Patriots Look To End Jaguars Playoff Hopes

Last January, Jacksonville came up to frigid New England looking for respect. The Jaguars had gone 12-4 in the regular season but weren't given much of a chance to upend the Patriots at home in the playoffs. Led by a hobbled Byron Leftwich, the Jaguars offense never got going as they were held out of the end zone in a 28-3 Patriots victory.

Now the Jaguars get the Patriots on their turf this Sunday, badly needing a win to secure a playoff spot. Jacksonville has been tough at home this year, beating the Cowboys, Steelers, Jets, Titans, Giants and Colts by a combined score of 172-51.

David Garrard hasn't been spectacular behind center since replacing the injured Leftwich, although he's made plays when he's had to and given the offense an added dimension with his ability to scramble out of the pocket. He is, however, coming off his worst performance of the season.

Three Garrard turnovers went for touchdowns last week in Tennessee. The Titans defeated the Jaguars 24-17, despite not scoring an offensive touchdown. The loss dropped Jacksonville to 6-3 since Garrard became its starting quarterback.

One reason Garrard is having so much success is due to a Jaguars rushing attack that's among the NFL's best. Actually, Jacksonville's ground game looks a lot like what Patriots fans thought they were going to see when the season started. Veteran Fred Taylor carried the load early on but probably won't play this week because of a hamstring injury.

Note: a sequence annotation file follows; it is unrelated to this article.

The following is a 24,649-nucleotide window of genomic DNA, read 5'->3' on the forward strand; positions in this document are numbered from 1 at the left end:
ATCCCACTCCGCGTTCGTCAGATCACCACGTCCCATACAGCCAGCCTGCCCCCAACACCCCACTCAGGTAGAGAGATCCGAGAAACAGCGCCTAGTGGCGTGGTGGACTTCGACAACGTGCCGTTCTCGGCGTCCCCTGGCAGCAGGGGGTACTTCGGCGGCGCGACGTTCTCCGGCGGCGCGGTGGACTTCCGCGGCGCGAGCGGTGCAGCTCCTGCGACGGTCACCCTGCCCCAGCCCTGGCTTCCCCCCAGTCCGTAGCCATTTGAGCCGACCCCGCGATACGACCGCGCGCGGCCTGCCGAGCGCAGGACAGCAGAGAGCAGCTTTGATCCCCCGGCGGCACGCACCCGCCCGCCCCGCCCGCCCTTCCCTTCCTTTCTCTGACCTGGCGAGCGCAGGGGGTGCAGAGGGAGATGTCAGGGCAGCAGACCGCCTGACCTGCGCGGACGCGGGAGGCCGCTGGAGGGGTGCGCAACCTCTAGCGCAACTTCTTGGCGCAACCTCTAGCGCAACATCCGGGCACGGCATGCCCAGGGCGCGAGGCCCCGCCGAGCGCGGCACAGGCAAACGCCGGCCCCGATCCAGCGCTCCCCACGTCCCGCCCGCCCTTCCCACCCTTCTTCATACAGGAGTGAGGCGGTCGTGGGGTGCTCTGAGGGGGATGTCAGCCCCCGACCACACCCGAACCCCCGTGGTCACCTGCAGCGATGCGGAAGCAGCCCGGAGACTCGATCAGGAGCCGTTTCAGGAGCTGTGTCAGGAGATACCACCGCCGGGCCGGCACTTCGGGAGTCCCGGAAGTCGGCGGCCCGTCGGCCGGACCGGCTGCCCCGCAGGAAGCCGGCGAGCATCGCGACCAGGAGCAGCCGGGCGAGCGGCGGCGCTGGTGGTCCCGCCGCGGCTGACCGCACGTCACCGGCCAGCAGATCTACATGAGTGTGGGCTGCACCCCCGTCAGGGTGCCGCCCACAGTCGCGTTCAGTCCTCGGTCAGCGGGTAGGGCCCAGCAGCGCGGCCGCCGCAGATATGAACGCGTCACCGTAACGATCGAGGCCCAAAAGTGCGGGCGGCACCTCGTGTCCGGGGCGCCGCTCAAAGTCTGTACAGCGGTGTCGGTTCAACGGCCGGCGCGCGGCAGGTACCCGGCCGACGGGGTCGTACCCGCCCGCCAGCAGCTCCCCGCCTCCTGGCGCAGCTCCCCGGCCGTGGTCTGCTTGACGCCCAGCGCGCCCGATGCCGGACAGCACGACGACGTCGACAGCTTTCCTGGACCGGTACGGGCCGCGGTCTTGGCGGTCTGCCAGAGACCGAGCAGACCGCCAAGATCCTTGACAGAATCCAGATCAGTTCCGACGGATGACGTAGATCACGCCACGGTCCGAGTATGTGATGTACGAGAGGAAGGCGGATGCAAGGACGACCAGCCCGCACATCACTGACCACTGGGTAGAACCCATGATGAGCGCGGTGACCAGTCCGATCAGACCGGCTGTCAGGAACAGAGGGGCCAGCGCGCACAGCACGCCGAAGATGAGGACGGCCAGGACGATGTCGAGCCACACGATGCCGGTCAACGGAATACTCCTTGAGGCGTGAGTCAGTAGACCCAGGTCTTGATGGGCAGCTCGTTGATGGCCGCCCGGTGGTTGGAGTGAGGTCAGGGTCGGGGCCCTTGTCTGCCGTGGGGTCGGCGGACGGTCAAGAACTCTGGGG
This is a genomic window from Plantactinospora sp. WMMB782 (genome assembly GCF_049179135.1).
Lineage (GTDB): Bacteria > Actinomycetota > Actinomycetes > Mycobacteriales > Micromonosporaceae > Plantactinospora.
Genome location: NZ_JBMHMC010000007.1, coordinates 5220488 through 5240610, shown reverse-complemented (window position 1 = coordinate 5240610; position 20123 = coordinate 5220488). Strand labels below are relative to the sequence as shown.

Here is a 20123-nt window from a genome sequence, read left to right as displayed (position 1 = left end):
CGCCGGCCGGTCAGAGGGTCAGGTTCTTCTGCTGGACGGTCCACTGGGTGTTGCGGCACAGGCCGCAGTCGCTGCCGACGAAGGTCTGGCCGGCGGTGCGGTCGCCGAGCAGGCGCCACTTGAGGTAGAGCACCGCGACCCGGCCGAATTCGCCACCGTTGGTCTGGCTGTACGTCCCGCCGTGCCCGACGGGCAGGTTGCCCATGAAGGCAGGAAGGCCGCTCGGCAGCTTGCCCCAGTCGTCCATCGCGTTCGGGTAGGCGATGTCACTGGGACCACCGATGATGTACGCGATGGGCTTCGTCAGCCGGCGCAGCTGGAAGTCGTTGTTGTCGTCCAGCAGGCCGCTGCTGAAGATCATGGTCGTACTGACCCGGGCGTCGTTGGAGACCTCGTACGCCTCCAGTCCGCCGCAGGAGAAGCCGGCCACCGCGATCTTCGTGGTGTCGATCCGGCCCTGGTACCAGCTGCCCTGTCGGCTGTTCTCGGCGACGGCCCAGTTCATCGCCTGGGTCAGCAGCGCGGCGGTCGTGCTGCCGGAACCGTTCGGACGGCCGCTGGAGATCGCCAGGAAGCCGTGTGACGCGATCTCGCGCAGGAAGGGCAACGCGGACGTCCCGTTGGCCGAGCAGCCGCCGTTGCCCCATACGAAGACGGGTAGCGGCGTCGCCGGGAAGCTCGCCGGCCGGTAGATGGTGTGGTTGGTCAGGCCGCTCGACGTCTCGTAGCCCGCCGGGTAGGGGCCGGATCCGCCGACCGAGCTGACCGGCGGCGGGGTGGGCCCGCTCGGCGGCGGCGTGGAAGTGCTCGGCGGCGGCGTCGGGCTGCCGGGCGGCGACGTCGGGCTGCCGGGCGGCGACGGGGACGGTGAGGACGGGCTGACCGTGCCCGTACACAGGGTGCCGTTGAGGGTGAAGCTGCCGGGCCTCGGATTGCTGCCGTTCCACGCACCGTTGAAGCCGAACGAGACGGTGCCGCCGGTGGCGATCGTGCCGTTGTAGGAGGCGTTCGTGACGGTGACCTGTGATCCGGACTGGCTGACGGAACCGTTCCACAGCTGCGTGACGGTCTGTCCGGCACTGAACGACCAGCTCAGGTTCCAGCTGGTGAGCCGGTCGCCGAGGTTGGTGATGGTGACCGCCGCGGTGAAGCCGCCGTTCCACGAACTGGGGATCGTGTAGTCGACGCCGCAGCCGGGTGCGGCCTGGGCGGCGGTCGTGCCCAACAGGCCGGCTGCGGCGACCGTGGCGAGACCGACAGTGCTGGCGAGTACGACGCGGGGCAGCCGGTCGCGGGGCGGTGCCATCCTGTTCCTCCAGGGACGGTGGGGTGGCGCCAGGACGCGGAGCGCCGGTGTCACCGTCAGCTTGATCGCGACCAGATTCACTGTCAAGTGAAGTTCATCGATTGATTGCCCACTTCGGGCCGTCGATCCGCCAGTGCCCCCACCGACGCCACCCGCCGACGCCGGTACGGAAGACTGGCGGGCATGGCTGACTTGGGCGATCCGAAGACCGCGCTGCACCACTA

Rookie Maurice Jones-Drew was used primarily as a return man at the start of the season, but the first-year running back has really come on of late. His big-play ability has provided a spark for the Jaguars as a ball carrier, receiver and kick returner. This will be the matchup of the game as it pits the Jaguars' second-ranked rushing offense versus the Patriots fourth ranked rush defense.

"Offensively, they run the ball better than any team in the league, in terms of running the ball," Bill Belichick said. "Now, Atlanta might have a few more yards. We know a lot of that goes with the quarterback. But just in terms of running it. These guys can block. They're big. They're physical. They've got a whole stable of runners that can all run."

While New England has been strong against the run all year, they really need nose tackle Vince Wilfork back on the field. Miami's Sammy Morris was able to gash the Patriots up the middle once Wilfork went out with an ankle injury. Last week, Ron Dayne gained 96 yards and Houston ran for 4.8 yards per carry as a team. If Wilfork can't go this week, it will be a huge advantage for the Jaguars ground game.

Jacksonville not only runs the football well, they also do a great job of stopping the run on defense and that all starts up front with its defensive tackles. Both John Henderson and Marcus Stroud are Pro Bowl-caliber players that cause havoc for opposing offenses. Henderson is having the best season of his career, picking up the slack for the Jaguars defense while Stroud missed five games with an injury in the middle of the year. Needless to say, running between the tackles against these two space eaters is going to be a tall order for Laurence Maroney (If he plays) and Corey Dillon this Sunday.